It depends on what your student needs to improve.  It’s easier to help a student who has good basic skills but falls for trick answers or uses the wrong techniques.  It’s harder to help a student who doesn’t understand the passages or has a weak foundation in math.  Also, some students pick up concepts more quickly than others do.  In our first conversation, we may be able to tell you whether a few sessions might make a significant difference.  

How do you keep up with the changes in the test?

Every year, we take three SATs, three ACTs, and one PSAT. We analyze shifting trends in the questions, try out new techniques, and perfect methods for improving speed.



If my student works with several tutors, how do you coordinate your approach?

Every tutor uses the same curriculum developed by Robin, so a student will learn the same techniques and use the same material for any subject, no matter which tutor he or she sees. They receive a profile of the student with information about personality, grades, college goals, and preferred teaching style, created from an interview or an email from a parent. We also meet to discuss students who have special educational needs or are not making satisfactory progress. Our goal is to enrich the tutoring process with our varied perspectives while ensuring that students’ needs are addressed in a uniform way.



What is the best way to contact you?

You are welcome to contact us by phone, email, or text message. Although we try to return calls and emails within 24 hours, we often are not able to check e-mails or voicemails until the late evening. 

If you have a time-sensitive message, an urgent question, or a last-minute cancellation, please send a text message to either Glynnis (704-654-8627), Stephen (704-488-6752), or Robin (704-502-7989). 

How do I schedule sessions?

During our first conversation, we typically estimate the number of sessions needed and discuss when a student is available. Then Robin sends a scheduling request to our scheduler, Glynnis O'Donoghue, who will email a series of appointments along with other introductory material. Parents who would rather schedule by phone can also set up a phone call with Glynnis. The number and frequency of sessions can be adjusted after prep begins.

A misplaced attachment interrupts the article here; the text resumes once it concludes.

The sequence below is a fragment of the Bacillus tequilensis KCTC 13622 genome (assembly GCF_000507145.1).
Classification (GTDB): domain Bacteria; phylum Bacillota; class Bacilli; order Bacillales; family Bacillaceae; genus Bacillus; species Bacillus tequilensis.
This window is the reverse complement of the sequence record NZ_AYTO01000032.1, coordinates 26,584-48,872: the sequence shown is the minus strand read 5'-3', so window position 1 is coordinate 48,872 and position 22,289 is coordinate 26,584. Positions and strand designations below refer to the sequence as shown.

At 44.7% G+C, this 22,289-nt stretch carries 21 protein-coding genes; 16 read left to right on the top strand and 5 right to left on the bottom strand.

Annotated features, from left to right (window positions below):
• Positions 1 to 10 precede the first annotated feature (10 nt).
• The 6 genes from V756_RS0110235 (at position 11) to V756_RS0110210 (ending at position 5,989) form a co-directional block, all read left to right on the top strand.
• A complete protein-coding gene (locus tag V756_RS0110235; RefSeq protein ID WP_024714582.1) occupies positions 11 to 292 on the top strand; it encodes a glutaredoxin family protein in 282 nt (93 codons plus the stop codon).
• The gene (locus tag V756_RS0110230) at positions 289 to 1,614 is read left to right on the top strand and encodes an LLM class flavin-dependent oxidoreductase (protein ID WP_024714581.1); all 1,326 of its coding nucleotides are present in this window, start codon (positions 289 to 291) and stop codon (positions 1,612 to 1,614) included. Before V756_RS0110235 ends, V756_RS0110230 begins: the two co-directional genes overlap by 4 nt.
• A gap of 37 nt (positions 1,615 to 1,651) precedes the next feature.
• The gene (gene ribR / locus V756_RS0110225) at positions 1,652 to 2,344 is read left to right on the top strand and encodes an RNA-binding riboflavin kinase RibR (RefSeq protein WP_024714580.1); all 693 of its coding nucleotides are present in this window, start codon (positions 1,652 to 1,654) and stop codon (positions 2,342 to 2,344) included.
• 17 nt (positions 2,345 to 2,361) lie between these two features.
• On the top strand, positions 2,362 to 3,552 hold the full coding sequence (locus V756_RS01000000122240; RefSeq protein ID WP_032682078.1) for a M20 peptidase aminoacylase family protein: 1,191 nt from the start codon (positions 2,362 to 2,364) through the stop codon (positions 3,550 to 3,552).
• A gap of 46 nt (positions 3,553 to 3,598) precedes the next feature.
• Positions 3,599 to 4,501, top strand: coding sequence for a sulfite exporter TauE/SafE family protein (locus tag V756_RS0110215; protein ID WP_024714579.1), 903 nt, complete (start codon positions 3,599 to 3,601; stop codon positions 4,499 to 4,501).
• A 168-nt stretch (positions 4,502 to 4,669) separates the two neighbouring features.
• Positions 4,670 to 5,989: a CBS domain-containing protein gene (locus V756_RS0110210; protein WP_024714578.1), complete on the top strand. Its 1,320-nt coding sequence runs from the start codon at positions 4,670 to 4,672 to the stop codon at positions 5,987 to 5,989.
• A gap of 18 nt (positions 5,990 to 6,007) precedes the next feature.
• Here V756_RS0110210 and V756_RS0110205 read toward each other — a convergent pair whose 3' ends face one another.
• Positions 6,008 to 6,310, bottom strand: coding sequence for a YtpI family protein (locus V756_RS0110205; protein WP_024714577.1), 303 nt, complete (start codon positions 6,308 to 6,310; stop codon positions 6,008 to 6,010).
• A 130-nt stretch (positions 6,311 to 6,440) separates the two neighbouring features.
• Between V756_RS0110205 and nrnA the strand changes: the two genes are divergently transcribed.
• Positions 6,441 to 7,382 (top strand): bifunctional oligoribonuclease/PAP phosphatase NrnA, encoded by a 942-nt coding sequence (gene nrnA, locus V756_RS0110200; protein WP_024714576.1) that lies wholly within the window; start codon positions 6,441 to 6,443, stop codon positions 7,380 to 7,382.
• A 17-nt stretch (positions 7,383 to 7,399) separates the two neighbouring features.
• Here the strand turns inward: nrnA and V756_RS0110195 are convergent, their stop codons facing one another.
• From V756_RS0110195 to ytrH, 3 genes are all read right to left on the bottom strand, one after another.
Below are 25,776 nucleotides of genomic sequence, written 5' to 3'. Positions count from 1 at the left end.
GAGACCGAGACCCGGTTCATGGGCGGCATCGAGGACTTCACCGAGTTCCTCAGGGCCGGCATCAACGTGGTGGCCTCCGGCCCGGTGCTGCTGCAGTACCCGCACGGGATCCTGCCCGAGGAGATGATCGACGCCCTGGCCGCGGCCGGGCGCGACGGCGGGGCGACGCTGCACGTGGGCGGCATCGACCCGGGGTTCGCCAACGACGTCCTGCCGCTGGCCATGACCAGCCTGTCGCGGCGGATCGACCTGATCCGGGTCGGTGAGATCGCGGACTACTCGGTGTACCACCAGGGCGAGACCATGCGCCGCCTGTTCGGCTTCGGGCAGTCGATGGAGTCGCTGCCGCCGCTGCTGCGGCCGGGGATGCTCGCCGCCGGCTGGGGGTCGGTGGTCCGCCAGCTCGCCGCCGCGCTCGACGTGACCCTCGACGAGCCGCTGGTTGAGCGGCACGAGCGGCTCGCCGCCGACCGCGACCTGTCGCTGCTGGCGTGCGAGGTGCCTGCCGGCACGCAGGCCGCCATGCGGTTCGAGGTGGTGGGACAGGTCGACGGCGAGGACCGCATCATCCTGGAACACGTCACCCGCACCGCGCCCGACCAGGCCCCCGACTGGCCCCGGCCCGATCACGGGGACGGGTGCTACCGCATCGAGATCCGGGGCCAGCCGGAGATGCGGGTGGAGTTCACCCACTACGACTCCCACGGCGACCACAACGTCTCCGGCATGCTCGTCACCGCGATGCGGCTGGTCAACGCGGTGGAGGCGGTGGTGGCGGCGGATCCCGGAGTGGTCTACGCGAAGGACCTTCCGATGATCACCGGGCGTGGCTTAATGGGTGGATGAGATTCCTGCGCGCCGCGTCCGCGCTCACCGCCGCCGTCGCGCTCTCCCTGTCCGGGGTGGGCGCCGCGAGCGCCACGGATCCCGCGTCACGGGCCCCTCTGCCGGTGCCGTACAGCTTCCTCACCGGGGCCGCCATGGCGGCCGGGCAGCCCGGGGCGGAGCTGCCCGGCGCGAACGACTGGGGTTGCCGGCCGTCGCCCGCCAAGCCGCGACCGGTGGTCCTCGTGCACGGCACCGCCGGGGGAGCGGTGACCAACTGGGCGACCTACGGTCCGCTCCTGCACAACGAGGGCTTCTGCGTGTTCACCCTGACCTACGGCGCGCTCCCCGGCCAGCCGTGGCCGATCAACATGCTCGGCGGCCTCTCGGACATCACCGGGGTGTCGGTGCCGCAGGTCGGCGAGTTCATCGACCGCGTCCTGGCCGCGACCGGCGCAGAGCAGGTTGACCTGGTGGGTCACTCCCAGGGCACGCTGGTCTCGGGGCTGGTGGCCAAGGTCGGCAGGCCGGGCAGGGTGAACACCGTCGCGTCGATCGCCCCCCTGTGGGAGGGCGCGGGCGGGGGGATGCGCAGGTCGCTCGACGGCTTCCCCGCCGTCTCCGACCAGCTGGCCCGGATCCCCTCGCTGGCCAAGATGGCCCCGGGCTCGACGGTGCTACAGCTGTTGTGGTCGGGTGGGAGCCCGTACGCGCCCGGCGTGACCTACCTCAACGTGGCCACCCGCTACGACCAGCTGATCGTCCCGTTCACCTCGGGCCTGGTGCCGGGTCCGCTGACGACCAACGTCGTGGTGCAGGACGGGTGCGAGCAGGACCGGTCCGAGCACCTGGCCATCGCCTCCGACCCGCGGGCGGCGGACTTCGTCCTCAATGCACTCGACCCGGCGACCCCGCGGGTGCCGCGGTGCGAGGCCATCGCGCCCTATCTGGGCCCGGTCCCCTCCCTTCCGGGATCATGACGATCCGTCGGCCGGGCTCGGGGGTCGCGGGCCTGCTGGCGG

Glynnis’s number is 704-654-8627 and her email is glynnis@yourstepstocollege.com.  If you need to cancel or change an appointment, you should also call or email her.  Robin and Stephen can set up sessions, too, but it's best to talk to Glynnis first.

Do you require a minimum number of sessions?

There is no set minimum for all students, but we will not schedule fewer sessions than we think will help. It is important not to string out the prep too much, doing just one or two sessions for each test over many months. A very strong student may improve with just one or two sessions, but most students will need more reinforcement to be able to implement our methods. Unless students are tutoring in just one subject, we usually need more than just a couple of sessions to significantly improve a student’s abilities.

What is your policy regarding changing or canceling appointments?

We require 24 hours’ notice except in case of health emergency. We assume that students who cancel or change appointments have parental permission. 

If your student is busy, please ask your student to evaluate his or her schedule ahead of time. A student who calls us at 2 PM and says he is too overwhelmed to come to his 3 PM appointment will be charged.

How will I know whether my student’s preparation is going well?

How will I know whether my student’s preparation is going well?

How will I know whether my student’s preparation is going well?